The Homeric Hymns

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Asphodel Press, 2006 - Poetry - 216 pages
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This translation was nominated for a National Book Award. 'The Homeric Hymns' are among the most important primary documents we have of Greek mythology. These poems treat the gods and goddesses individually, setting down the language by which they were known and addressed, telling the stories of their encounters with each other and with mortals. Composed after Homer -- in his style -- they offer a view of the Greek mythic world from the 7th century BC into the Alexandrian period. The hymns return what myth handbooks inevitably lose -- the gaiety and dread of people speaking of and to the countenances of the divine. The author's translation is literal, but his poetic form and his language are contemporary and idiomatic. Using a variety of open measures, he makes new for us the poetic wonder and excitement of the originals. Boer's extremely clear, unornamented style restores to the Greek formulas -- those habitual epithets which often seem odd to the modern reader -- the sense that they are necessary to shared wonder and reverent song.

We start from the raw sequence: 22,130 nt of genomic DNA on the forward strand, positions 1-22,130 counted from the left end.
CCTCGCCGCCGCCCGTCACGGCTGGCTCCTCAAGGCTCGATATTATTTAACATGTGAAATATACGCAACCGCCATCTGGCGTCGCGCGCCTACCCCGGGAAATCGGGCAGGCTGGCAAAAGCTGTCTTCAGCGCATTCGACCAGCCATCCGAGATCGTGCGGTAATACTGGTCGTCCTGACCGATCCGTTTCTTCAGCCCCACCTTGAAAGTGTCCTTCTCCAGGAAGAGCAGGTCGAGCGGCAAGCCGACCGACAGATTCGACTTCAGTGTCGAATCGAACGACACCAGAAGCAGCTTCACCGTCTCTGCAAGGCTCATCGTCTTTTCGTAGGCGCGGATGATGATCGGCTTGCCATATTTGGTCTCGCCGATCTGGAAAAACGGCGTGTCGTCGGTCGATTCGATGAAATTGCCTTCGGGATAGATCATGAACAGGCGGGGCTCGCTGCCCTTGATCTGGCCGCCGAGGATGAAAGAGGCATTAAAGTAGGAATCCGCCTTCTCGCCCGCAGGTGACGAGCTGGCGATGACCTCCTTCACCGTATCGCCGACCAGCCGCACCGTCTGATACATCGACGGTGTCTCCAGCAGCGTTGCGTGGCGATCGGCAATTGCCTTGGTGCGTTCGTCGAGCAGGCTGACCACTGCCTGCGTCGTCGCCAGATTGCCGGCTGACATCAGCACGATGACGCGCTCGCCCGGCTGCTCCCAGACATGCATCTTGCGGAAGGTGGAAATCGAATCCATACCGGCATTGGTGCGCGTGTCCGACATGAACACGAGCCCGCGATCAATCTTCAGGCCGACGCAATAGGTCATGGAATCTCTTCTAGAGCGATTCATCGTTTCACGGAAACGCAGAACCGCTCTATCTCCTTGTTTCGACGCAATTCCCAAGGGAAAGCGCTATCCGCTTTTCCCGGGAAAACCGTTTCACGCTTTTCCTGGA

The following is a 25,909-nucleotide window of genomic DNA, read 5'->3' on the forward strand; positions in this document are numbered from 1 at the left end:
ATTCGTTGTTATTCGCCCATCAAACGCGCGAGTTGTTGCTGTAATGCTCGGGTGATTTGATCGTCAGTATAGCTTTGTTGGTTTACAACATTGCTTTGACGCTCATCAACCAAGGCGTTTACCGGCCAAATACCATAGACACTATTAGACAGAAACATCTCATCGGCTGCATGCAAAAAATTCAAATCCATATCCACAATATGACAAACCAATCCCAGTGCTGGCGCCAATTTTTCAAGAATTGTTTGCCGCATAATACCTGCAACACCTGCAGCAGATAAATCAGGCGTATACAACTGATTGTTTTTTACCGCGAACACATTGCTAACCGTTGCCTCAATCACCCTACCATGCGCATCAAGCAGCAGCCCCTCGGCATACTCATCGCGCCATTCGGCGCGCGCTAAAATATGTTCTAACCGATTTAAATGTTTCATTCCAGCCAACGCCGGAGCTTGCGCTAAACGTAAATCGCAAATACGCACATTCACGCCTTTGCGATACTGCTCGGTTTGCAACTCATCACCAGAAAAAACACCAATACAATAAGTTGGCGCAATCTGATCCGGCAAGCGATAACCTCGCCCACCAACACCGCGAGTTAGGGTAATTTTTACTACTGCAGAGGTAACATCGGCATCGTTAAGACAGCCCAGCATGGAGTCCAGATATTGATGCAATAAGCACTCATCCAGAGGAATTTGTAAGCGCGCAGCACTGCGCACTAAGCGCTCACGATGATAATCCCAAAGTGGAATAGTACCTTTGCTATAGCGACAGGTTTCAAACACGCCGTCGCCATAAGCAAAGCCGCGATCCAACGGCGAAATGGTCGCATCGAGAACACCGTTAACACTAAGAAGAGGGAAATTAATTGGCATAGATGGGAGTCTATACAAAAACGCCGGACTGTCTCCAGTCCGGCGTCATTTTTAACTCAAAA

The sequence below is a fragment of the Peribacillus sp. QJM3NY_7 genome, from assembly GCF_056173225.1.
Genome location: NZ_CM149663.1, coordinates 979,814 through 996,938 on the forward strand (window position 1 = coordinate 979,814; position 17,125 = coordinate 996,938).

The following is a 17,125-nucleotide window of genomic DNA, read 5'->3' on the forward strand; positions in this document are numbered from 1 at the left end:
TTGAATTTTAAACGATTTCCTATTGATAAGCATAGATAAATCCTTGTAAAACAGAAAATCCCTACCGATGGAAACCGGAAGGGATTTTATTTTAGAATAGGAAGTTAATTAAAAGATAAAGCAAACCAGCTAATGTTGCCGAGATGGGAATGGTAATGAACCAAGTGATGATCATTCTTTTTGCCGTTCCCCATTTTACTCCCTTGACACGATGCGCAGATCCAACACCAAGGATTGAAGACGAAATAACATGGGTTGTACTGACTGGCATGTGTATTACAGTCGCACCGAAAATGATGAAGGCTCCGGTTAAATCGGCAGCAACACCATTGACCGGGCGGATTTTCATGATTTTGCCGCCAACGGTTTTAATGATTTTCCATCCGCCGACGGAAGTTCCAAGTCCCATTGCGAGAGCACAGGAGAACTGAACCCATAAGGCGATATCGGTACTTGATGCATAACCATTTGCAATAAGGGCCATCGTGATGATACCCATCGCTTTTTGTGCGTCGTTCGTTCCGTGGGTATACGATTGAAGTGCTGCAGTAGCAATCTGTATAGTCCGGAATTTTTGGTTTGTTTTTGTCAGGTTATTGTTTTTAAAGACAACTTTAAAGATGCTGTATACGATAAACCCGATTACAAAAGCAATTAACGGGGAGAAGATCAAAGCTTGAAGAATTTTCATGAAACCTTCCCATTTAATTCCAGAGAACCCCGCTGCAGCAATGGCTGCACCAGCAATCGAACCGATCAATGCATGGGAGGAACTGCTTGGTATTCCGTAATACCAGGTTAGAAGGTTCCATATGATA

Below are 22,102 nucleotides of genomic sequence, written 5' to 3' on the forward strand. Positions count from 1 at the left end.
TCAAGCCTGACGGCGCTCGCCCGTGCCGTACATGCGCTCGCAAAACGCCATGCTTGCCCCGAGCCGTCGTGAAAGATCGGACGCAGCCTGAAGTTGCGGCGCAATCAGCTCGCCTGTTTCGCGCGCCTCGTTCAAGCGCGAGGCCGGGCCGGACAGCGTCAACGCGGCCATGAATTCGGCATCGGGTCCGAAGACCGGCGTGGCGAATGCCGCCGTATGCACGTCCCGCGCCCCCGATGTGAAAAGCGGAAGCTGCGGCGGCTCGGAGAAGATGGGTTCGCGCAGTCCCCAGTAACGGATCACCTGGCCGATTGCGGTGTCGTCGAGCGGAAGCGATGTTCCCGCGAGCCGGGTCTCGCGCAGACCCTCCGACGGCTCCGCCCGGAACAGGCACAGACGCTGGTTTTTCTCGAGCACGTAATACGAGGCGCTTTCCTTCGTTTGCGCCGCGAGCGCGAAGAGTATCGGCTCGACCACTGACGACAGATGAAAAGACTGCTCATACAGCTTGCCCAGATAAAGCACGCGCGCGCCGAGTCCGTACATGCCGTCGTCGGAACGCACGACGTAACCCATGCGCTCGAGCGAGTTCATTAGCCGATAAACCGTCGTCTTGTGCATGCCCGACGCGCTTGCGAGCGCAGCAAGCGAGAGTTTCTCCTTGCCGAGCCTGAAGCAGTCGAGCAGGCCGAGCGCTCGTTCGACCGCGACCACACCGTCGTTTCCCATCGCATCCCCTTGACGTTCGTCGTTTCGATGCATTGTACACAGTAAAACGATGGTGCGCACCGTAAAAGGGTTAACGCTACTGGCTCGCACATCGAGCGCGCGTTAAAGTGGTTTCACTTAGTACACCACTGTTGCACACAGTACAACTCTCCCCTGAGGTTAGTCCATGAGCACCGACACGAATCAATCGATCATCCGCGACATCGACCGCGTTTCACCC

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About the author (2006)

Charles Boer is Professor Emeritus of English and Comparative Literature at the University of Connecticut. He was an editor of the Spring Journal.

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